At VentureBeat’s DevBeatconference next week, we’re doing things a little differently. You won’t be invited to speak
on stage if you can’t code, and we’re setting up practical workshops so you’ll actually learn something and not just be lectured to.
In the spirit of collaboration, I asked some of the most talented web and mobile programmers in my network for their tips. You don’t become a great developer overnight; it takes tenacity, skill, and a willingness to spend many an evening glued to a computer
The most talented programmers have made plenty of mistakes. Here’s what they learned along the way.
A special thanks to Altay Guvench, founder of Silicon Valley tech talentagency 10x
Management for helping me compile some philosophical and hands-on advice!
1. Think carefully before you choose your first language
“Programming languages differ, but not a lot. The people who use a programming language differ much more. When you choose a language, you’re choosing a community.” –
Sam Kaufman, a freelance iOS developer represented by 10x management
Parker, founder and lead developer of Spitfire Athlete
2. You’re no code monkey!
“Great developers can architect and build applications. Amazing developers do it with an eye focused on the business. Most people on the business side of the house can’t code, but you certainly can understand the motivations behind a particular feature.
“Too often developers just build what they are told without understanding why they are building it resulting in missed opportunities on both sides.” –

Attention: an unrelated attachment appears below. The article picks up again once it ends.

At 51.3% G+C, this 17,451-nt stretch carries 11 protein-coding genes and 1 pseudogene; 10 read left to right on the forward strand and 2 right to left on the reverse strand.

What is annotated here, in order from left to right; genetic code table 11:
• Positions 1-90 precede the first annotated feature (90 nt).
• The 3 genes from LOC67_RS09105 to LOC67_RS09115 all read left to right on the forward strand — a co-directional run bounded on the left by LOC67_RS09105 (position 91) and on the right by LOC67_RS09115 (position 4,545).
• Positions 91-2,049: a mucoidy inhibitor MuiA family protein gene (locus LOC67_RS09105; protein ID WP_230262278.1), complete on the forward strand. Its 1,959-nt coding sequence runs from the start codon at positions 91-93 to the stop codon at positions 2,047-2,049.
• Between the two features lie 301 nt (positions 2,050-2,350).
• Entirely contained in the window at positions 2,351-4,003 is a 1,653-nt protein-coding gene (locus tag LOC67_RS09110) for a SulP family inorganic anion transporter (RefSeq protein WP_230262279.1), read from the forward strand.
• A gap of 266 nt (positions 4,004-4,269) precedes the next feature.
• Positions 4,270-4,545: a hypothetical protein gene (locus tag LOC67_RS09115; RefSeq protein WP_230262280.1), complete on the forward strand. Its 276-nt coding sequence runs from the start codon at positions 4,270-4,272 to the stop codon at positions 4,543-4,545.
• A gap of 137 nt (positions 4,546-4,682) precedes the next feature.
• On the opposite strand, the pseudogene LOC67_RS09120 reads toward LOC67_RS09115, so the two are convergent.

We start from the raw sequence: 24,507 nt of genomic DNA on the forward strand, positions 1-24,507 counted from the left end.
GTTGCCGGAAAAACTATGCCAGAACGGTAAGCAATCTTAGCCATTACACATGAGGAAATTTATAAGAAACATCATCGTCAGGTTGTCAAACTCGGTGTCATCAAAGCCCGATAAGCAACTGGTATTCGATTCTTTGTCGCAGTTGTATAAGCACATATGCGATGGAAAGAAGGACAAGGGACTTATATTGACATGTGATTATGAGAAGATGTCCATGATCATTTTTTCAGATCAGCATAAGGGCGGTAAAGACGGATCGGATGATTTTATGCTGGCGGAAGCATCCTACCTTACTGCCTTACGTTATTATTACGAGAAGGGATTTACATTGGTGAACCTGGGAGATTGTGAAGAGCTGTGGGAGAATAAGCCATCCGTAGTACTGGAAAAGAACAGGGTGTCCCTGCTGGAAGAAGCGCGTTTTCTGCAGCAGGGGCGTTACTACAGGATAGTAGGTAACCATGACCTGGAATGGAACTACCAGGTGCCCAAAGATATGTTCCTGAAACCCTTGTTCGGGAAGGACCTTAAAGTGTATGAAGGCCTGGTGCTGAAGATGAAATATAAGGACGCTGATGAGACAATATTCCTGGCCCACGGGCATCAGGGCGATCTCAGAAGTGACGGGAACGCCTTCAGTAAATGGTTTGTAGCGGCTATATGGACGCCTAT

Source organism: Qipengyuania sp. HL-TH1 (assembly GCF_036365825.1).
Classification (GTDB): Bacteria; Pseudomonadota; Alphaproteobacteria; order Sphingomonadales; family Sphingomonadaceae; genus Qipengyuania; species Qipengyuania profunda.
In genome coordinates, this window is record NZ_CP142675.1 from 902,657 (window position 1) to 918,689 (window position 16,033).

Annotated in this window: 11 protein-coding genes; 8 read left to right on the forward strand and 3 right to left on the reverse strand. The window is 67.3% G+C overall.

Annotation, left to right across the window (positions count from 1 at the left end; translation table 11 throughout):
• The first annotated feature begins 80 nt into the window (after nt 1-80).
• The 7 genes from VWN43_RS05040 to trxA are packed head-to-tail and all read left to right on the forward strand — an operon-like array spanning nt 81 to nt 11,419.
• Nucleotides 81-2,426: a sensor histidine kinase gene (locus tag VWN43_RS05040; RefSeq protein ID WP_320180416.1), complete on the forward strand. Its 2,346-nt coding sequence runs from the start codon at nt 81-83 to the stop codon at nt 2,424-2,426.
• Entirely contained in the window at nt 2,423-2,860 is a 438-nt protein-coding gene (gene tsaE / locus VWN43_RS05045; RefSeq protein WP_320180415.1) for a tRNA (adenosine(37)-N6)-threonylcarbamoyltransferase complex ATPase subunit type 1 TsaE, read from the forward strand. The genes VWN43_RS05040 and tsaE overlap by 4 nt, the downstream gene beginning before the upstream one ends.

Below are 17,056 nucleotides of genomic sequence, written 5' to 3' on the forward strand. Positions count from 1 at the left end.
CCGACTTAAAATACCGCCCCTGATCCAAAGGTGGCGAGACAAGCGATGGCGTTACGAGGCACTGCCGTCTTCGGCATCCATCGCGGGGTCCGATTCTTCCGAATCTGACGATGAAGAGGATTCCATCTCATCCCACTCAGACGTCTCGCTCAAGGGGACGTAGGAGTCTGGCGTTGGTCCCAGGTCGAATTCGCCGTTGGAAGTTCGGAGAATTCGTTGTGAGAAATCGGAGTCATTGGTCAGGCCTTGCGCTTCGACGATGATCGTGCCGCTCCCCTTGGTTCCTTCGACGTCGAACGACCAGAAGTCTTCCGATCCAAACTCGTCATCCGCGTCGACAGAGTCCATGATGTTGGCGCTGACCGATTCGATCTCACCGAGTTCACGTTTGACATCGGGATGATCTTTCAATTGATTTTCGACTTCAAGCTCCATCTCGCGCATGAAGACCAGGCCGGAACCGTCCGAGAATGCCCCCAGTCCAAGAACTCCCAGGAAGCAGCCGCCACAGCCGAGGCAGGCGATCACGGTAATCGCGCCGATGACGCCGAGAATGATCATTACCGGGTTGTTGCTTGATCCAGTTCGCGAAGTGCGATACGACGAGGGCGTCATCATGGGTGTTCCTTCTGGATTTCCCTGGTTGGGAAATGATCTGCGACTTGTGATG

John Coggeshall, a freelance web developer represented by 10x Management; a core contributor to PHP
“Becoming great at programming is a noble professional goal. Once you’re there, don’t forget to think about yourself. Do not become any company’s serf or otherwise trade your time on Earth for tchotchkes.” — Greg
“To meet a deadline, do project communication work ahead of doing technical work (even if it isn’t a prerequisite), because there’s more variance in how quickly other people are able to respond.” – Andrew
Wilcox, a web application developer and core contributor to Meteor, represented by 10x Management
3. Stay agile and don’t stop shipping
“Release early, often, and with rap music.” – Max
Nanis, a San Diego-based freelance web developer and bioinformatics expert; represented by 10x Management
“Always be testing. A good test suite is a cross between an insurance policy and a canary in the coal mine. It can help you find bugs much earlier in the production cycle, and early bugs are usually easy bugs.” –
Jeremy Green, freelance web developer who specializes in Ruby on Rails represented by 10x Management
“Fail Fast. In coding (and in life), I want to know at the earliest possible point that something is broken or not working, rather than let it sit and propagate further. Go all in, fail quickly, fix what’s broken, and keep on keeping on,” – Stephanie
Volftsun, cofounder and CTO at Knotch
“Write automated tests for all your code! Practice test driven development as much as possible.” –
Zoran Kacic-Alesic, R&D Supervisor at Industrial Light & Magic
“Always be shipping. Don’t ship shit.” – Chris Garvis, former lead software engineer at Moveline
and former director of backend development for iVillage; represented by 10x Management
4. Stay in control of the testing process
“Many of the projects suffer from multiple cycles of testing. This adds to delays of projects and causes high-level issues for the organization as a whole.
“Programmers should focus on unit testing their code and semi-regression testing of their code. They know the codebase better than anyone and what changes they impact. Sometimes such changes are missed because QA is testing limited scope, and in turn causes
issues in production which can be of significant import.” – Sanjib Sahoo, chief technology officer